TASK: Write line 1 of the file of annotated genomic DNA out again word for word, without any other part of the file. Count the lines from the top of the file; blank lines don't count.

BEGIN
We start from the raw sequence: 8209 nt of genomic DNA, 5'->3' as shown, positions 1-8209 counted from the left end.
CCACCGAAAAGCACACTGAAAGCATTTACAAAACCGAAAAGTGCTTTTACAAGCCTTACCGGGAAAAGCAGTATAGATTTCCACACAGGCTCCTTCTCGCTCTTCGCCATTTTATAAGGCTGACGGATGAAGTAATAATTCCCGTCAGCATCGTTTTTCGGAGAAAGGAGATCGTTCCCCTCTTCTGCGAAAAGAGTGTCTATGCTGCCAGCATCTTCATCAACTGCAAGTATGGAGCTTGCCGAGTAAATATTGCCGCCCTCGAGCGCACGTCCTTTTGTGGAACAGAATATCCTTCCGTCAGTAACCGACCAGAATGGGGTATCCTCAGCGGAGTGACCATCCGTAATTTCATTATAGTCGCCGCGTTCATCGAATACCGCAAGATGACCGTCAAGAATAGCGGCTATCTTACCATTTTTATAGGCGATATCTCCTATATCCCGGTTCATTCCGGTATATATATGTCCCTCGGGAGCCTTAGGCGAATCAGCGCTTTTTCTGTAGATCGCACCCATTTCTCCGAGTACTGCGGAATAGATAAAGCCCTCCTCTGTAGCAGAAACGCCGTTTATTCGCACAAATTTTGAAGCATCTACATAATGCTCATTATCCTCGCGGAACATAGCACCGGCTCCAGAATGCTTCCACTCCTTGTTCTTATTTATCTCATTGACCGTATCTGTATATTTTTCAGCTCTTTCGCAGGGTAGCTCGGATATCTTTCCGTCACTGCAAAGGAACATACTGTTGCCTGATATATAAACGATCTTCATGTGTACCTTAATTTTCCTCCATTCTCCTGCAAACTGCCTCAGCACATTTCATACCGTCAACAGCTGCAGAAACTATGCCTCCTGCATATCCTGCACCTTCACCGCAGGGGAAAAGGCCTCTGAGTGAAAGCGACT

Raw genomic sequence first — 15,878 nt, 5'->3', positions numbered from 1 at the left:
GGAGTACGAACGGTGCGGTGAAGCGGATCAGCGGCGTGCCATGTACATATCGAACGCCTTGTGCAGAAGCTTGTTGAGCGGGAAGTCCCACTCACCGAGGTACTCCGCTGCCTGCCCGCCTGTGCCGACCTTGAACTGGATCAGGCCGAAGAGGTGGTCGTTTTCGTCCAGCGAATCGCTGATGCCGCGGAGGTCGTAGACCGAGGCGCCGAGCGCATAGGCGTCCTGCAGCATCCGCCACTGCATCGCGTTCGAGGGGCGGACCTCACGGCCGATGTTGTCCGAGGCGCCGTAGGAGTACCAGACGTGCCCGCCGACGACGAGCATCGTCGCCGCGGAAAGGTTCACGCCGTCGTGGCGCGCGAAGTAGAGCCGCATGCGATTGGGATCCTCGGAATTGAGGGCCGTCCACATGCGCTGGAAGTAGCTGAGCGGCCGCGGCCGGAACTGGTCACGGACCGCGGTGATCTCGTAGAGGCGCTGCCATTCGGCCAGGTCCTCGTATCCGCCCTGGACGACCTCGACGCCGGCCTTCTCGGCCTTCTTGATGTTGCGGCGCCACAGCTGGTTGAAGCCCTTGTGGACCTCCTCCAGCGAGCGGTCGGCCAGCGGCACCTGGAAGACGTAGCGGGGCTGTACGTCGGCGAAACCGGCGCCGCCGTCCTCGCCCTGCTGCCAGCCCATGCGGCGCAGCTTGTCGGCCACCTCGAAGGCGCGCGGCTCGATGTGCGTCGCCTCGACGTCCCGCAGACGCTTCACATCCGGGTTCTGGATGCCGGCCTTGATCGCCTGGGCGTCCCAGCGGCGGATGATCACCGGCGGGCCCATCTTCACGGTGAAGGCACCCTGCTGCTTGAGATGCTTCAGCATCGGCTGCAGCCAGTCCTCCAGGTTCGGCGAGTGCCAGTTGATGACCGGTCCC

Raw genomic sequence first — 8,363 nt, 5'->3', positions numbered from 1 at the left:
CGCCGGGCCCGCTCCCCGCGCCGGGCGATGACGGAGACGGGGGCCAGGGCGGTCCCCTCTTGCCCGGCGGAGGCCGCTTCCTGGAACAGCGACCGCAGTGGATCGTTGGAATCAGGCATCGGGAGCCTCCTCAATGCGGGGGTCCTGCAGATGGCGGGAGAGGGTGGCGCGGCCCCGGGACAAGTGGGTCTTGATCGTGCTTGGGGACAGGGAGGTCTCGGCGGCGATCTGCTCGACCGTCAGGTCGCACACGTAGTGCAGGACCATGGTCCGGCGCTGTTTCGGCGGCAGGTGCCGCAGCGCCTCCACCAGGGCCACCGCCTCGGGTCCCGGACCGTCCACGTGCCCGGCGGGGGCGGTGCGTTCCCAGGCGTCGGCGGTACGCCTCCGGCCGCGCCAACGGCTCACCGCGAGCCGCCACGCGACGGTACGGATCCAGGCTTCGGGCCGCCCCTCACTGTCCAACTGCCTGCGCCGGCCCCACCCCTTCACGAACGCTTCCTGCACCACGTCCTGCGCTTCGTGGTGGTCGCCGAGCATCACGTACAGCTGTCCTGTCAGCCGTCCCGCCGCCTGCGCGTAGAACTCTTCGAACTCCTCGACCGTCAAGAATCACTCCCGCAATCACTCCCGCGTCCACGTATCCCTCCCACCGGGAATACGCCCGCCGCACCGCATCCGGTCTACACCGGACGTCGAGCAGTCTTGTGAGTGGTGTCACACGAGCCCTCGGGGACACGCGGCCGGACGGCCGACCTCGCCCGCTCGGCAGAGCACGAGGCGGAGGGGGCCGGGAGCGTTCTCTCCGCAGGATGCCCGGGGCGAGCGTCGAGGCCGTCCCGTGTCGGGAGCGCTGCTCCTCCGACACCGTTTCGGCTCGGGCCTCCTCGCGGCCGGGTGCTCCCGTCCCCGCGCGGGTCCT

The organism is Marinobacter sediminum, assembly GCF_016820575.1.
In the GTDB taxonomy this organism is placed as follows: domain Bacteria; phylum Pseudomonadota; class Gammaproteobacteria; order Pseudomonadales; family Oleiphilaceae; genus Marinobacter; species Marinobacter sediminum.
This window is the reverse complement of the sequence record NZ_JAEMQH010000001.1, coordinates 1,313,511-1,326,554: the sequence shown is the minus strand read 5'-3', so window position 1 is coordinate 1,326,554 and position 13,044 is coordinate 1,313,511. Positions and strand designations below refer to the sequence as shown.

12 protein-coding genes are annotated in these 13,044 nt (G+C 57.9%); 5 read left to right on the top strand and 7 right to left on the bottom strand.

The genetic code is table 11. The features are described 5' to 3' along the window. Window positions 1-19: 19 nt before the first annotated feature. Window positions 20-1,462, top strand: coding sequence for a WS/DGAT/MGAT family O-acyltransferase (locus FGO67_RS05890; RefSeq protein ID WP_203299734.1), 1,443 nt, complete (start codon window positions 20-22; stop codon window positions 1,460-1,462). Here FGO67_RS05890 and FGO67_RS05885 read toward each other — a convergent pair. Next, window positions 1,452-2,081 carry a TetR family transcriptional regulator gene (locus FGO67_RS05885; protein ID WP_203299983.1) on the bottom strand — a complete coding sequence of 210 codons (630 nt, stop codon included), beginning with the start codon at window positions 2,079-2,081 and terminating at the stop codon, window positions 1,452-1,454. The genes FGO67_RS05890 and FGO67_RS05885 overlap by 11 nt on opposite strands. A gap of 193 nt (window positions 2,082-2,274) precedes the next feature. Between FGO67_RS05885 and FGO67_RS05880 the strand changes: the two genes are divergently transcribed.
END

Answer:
We start from the raw sequence: 8209 nt of genomic DNA, 5'->3' as shown, positions 1-8209 counted from the left end.